Twice in the Pine Barrens, once in Shoreham, the other in Riverhead, I’ve made a concerted effort to look for their nests, after observing nearby adults with food in their mouths. On my knees I very slowly and carefully inspected the forest floor starting where I thought, based on the bird’s behavior, the nest might be. Methodically, I spiraled outward in my search but, alas, despite half an hour of on-my-knees-searching came up empty.

Spotting a Giant Silk Moth 

Buck Moth

If you want to familiarize yourself with a remarkable, stunning, spectacular (fill in your own adjective here once you’ve seen what they look like) group of insects native to Long Island, check out photos of the following moth species: Luna, Cecropia, Polyphemus, Promethea, and Buck Moths. These are among the largest flying insects we have with wingspans as large as six inches. 

At one time they were common but no more. The host trees they depend upon as caterpillars are still relatively common to abundant on Long Island so its not a loss of food that explains their decline; widespread spraying of poisonous pesticides is the suspected cause for their significant drop.

The last of three live Luna Moths I’ve seen on Long Island was a decade ago. I’ve never seen a live Promethea or Cecropia and the last Polyphemus was six years ago — a ragged individual so beat up from bird strikes it was weakly fluttering along the asphalt in a shopping center parking lot. I scooped it out of harm’s way but it died later that day.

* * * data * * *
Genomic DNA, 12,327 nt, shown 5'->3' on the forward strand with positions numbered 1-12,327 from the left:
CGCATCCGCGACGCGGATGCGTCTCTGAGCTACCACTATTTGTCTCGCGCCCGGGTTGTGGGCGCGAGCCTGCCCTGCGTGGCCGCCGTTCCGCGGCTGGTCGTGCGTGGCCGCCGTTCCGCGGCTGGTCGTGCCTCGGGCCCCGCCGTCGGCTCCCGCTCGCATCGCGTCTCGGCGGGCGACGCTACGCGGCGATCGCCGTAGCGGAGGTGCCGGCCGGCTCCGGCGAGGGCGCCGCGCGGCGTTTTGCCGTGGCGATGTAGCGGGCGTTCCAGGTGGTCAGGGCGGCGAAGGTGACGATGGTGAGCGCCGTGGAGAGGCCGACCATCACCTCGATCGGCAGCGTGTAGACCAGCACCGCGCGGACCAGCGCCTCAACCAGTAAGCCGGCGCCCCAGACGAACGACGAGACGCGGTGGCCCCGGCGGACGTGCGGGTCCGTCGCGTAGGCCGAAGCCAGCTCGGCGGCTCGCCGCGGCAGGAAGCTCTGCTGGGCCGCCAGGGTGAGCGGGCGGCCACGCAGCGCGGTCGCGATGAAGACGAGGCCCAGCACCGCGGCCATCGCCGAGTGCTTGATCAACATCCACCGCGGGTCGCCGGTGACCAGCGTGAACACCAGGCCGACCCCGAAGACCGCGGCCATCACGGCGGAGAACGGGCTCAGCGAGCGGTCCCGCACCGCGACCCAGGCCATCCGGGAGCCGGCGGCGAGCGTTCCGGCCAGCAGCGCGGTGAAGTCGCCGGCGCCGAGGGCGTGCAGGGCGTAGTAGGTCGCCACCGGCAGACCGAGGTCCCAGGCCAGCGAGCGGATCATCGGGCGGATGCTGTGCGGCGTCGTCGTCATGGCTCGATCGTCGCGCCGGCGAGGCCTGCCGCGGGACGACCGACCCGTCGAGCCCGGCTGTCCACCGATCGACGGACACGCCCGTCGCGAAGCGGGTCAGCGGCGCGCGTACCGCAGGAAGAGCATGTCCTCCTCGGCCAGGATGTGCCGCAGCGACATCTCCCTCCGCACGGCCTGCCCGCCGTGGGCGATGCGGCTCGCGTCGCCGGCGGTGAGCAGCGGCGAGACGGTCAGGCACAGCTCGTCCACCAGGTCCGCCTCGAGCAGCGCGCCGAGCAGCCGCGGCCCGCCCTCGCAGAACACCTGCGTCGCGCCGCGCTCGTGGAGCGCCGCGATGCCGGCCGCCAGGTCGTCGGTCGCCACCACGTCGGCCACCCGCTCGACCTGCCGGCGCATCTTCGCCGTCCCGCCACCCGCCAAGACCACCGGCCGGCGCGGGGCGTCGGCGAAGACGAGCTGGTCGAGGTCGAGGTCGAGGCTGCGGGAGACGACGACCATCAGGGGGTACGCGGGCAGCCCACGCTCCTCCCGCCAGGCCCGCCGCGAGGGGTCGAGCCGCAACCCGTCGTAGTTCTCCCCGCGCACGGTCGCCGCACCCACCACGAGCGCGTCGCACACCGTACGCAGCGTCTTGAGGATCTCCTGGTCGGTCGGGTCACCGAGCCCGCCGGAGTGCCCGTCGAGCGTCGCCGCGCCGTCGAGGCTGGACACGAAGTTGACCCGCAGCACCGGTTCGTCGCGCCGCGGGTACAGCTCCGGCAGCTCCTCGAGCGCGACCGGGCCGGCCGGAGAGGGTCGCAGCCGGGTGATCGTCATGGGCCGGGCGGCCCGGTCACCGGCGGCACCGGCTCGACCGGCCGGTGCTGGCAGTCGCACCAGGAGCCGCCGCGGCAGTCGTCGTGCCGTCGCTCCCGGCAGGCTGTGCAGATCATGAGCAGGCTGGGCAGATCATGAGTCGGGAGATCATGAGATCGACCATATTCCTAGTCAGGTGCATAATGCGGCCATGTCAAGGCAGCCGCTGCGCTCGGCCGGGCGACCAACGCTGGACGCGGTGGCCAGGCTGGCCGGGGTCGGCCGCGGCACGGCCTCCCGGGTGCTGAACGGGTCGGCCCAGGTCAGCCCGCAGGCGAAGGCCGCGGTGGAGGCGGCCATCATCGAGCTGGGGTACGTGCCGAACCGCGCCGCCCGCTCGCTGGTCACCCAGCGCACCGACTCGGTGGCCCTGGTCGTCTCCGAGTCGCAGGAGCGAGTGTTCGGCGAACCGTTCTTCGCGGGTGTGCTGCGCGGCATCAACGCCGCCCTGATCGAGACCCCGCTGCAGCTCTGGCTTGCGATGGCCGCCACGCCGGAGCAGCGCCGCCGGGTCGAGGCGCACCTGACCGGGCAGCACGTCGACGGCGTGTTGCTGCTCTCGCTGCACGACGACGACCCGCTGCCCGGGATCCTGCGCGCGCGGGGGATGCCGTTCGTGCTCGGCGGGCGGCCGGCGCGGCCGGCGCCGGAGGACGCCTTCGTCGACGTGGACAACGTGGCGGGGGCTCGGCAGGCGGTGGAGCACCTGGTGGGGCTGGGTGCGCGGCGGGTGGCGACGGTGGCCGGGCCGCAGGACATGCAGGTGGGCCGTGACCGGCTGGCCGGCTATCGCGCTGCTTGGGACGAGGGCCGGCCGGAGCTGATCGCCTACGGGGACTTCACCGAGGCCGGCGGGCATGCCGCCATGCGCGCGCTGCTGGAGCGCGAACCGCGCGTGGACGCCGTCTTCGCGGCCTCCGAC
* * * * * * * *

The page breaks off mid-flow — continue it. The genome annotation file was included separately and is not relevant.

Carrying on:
Fortunately, the beautiful black, orange, and white Buck Moth, one of the iconic species of the Pine Barrens, is still common. Spared from spraying in its vast Pine Barrens forests, the Buck Moth can be observed during the day flying around the dwarf pines of Westhampton in the autumn as male moths seek out females to create the next generation.

Seeing a River Otter 

One of the bits of good news relating to Long Island wildlife is the sustained natural reintroduction of river otters, presumably from wandering individuals emigrating from Westchester and western Connecticut and island hopping to the North Fork via the island archipelago of Plum, Little Gull, Great Gull, and Fisher’s Islands. However the prospecting animals did it, they’re here now. And while I’ve seen wild otters in locations off Long Island and seen otter signs on Long Island, in the form of otter runs and scat (fishy poop) as close by as Frank Melville Memorial Park in Setauket, I’ve not seen one of these charismatic creatures here.

Observing a Mola mola  

Mola mola

This strange looking enormous fish (in fact it really doesn’t look like a fish) is often seen by fisherman and whale watchers afloat in the Atlantic Ocean in the summer. Also known as the ocean sunfish, they are world’s largest bony fish weighing in at more than one thousand pounds. They can dive deeply and after returning from cold ocean depth, they warm up by turning on their side to bask in the sun, showing off a flattened profile, a view that many (except me!) have enjoyed.

Do you have a nature-themed bucket list?

A resident of Setauket, John Turner is conservation chair of the Four Harbors Audubon Society, author of “Exploring the Other Island: A Seasonal Nature Guide to Long Island” and president of Alula Birding & Natural History Tours.